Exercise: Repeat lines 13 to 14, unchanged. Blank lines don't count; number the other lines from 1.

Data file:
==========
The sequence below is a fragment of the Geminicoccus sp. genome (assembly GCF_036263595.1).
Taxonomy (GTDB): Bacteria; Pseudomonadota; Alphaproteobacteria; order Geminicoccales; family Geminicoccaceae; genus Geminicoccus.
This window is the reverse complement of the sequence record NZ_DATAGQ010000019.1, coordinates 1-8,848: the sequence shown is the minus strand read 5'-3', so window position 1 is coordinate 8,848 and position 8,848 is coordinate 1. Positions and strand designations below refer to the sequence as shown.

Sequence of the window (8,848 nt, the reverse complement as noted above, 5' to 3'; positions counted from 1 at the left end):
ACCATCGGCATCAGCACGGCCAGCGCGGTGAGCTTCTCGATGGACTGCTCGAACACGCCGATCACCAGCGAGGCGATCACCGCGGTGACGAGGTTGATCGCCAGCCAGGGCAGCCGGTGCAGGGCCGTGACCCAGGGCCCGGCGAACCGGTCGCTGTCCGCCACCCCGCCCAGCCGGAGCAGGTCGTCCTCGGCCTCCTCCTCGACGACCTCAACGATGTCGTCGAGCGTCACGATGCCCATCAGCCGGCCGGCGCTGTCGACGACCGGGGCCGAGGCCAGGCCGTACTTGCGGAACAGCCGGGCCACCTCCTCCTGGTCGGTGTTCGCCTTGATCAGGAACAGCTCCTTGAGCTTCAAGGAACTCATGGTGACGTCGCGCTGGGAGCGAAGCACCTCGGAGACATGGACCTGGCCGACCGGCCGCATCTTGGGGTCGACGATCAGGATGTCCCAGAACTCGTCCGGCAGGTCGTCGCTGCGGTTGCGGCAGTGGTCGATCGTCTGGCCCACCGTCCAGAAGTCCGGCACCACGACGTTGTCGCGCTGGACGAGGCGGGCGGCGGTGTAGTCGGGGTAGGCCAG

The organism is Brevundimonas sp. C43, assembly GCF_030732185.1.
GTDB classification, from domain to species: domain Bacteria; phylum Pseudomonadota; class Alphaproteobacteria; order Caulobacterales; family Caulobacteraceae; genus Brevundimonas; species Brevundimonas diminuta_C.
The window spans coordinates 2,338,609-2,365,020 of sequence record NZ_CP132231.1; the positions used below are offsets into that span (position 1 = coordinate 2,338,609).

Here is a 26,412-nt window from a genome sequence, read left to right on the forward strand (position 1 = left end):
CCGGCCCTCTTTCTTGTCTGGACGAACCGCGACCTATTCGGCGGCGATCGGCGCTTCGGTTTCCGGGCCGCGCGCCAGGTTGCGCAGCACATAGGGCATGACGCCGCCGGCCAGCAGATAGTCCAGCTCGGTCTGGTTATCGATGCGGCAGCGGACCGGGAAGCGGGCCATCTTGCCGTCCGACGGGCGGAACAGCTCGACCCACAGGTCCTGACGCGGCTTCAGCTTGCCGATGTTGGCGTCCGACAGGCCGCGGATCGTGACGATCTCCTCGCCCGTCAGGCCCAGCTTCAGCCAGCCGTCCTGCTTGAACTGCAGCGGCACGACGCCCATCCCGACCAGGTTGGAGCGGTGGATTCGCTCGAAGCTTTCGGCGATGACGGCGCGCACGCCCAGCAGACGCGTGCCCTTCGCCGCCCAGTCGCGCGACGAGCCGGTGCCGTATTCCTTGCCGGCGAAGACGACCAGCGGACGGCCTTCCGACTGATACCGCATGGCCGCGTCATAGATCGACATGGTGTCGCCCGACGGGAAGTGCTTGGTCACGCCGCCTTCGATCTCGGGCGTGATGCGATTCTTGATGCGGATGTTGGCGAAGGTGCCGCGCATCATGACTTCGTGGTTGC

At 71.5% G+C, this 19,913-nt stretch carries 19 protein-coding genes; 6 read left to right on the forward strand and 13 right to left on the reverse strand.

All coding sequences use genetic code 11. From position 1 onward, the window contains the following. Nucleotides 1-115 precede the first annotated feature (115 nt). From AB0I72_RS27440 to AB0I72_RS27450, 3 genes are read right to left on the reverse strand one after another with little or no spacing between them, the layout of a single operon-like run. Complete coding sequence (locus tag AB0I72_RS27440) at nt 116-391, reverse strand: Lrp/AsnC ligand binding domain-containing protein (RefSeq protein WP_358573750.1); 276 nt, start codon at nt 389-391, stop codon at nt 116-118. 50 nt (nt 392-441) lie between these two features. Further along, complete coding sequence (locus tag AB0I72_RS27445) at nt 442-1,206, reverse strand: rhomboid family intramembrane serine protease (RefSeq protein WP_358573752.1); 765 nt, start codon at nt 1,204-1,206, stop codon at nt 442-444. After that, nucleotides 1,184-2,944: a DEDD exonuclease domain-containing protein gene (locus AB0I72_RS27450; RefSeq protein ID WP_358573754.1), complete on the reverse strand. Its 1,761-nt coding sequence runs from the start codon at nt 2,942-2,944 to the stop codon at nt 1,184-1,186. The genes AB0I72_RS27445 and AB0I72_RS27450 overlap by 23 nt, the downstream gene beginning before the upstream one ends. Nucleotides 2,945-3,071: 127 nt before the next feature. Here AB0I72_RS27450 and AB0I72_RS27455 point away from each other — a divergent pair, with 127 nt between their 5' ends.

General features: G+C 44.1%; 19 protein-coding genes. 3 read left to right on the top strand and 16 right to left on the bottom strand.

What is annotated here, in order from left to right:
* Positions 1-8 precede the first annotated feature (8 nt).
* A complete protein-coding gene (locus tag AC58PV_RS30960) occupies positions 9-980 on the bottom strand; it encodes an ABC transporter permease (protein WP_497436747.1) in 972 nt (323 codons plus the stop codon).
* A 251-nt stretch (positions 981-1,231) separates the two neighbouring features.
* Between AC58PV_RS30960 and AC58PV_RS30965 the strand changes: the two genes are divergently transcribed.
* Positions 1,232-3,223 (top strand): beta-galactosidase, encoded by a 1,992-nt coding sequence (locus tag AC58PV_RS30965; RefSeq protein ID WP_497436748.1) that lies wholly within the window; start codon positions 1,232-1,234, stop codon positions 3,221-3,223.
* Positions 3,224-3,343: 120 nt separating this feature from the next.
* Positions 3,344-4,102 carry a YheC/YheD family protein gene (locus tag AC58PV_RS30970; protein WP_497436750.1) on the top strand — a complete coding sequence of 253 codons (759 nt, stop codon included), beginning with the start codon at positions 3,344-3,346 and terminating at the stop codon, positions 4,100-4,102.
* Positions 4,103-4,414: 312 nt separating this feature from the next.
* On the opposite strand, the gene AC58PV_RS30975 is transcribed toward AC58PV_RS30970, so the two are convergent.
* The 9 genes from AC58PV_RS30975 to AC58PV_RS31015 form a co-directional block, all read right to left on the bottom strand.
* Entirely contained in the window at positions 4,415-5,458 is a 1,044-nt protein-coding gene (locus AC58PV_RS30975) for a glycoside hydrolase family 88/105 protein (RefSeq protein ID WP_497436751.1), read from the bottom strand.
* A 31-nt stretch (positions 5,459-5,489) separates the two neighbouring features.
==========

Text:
General features: G+C 44.1%; 19 protein-coding genes. 3 read left to right on the top strand and 16 right to left on the bottom strand.

What is annotated here, in order from left to right: